>Use very directional mics like hypers or figure-8's and point them at the PA on the opposite side (cardioids and probably supercards will not have enough off-axis sensitivity difference across their forward hemisphere for the near-side/far-side balancing part of this to work).

You then have a sort of AB parallelogram microphone arrangement.  The mics remain parallel to each other, but are no longer perpendicular to the mic bar.  The idea is that we are no longer using signal level difference based on angle difference between mics for stereo image (AB), but are using the microphone's pattern sensitivity to reduce the level of pickup from the near-side PA relative to the on-stage sound and far-side PA.   That can only work if the two mics are oriented parallel to each other and directional enough that the level differences arriving from different angles across the stage are somewhat reduced by the near-side PA being off-axis to both mics and the far-side PA being on axis to both mics.  It's a special PAS condition, pointing at the opposite side.

>We get stereo interest and sense of space from the AB spacing.
>The image remains centered because the energy in each channel is about the same (the pointing the whole array at the apparent acoustic center thing).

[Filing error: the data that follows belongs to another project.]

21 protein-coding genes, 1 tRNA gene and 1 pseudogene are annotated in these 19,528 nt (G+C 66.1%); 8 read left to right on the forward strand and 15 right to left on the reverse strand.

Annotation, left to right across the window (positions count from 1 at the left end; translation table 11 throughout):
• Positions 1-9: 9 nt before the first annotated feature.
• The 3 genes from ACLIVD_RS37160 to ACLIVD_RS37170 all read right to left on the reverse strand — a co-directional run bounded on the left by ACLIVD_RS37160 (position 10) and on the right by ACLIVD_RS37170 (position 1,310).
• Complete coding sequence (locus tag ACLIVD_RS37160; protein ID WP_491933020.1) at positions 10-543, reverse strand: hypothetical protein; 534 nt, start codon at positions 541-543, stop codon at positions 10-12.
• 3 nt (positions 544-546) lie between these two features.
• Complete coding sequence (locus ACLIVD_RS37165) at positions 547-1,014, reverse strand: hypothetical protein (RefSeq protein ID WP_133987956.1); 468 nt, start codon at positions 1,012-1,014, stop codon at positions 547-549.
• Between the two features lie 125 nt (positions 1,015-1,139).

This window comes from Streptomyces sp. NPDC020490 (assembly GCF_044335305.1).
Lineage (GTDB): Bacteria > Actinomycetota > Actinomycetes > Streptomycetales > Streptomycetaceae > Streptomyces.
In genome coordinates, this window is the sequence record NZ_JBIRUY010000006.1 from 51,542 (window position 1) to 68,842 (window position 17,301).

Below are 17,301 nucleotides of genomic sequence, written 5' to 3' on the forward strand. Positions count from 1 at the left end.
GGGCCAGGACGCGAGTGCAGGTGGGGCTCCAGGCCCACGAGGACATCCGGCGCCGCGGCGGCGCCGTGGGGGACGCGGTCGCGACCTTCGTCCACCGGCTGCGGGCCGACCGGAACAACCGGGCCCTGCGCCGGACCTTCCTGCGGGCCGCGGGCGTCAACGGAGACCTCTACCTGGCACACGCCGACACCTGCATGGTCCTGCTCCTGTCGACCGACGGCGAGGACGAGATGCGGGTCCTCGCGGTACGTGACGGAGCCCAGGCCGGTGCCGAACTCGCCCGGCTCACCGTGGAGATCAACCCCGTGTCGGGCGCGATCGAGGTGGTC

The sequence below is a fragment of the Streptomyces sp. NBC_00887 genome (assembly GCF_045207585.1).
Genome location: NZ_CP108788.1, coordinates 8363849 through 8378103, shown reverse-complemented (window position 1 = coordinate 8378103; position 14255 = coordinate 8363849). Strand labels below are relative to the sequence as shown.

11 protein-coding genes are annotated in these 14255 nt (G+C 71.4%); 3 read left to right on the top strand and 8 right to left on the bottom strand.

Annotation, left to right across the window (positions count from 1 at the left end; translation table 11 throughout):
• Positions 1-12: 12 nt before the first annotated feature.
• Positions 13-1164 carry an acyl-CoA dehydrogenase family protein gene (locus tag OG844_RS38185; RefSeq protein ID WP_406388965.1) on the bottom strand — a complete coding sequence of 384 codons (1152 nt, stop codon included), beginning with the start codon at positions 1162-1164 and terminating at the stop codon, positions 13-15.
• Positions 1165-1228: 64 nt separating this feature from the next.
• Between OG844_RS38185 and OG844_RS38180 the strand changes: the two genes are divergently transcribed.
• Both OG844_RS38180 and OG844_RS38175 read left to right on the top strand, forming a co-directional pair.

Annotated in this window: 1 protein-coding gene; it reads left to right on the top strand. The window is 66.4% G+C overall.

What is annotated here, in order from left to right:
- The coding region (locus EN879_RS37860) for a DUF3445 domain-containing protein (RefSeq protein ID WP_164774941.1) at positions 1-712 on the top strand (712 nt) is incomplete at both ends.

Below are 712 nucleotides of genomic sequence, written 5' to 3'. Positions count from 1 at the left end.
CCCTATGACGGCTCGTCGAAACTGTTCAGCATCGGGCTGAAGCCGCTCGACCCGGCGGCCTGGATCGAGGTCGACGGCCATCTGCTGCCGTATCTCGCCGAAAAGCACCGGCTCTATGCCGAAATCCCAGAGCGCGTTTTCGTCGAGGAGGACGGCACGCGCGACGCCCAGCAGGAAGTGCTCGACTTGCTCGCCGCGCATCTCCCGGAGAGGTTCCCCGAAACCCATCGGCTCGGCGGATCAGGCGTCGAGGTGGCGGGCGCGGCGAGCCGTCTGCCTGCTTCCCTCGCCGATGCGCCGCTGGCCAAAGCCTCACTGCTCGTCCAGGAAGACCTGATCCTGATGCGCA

>We get a more balanced pickup of sources in the room by reducing pickup sensitivity for the close sources which are more off-axis, and increasing pickup sensitivity towards the far-side sources which are on-axis, based on the parallel arrangement of directional mics.
>We get some corrective image balance by effectively having sound from the far side arriving at the left mic prior to its arrival at the right mic, while the sound from the close-side arrives simultaneously at both mics.  The left mic is slightly forward of the other mic when viewed from the far side.  (This is a Michael Williams MultiMicrophoneArrayDesign MMAD principle)

Here's a plan-view sketch, looking down from above-

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Offline Gutbucket

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Re: Off-center setup/config for specific room
« Reply #32 on: January 18, 2018, 01:05:14 PM »
^
Drawing is not to scale.  The PA speakers are the red squares, the walls are the red lines.  AB microphone arrangement shown with the mics parallel and facing the far-side PA.  Left PA sound arrival vectors are green.  Right PA arrival vectors are blue.  Right sidewall PA reflection vector is pink.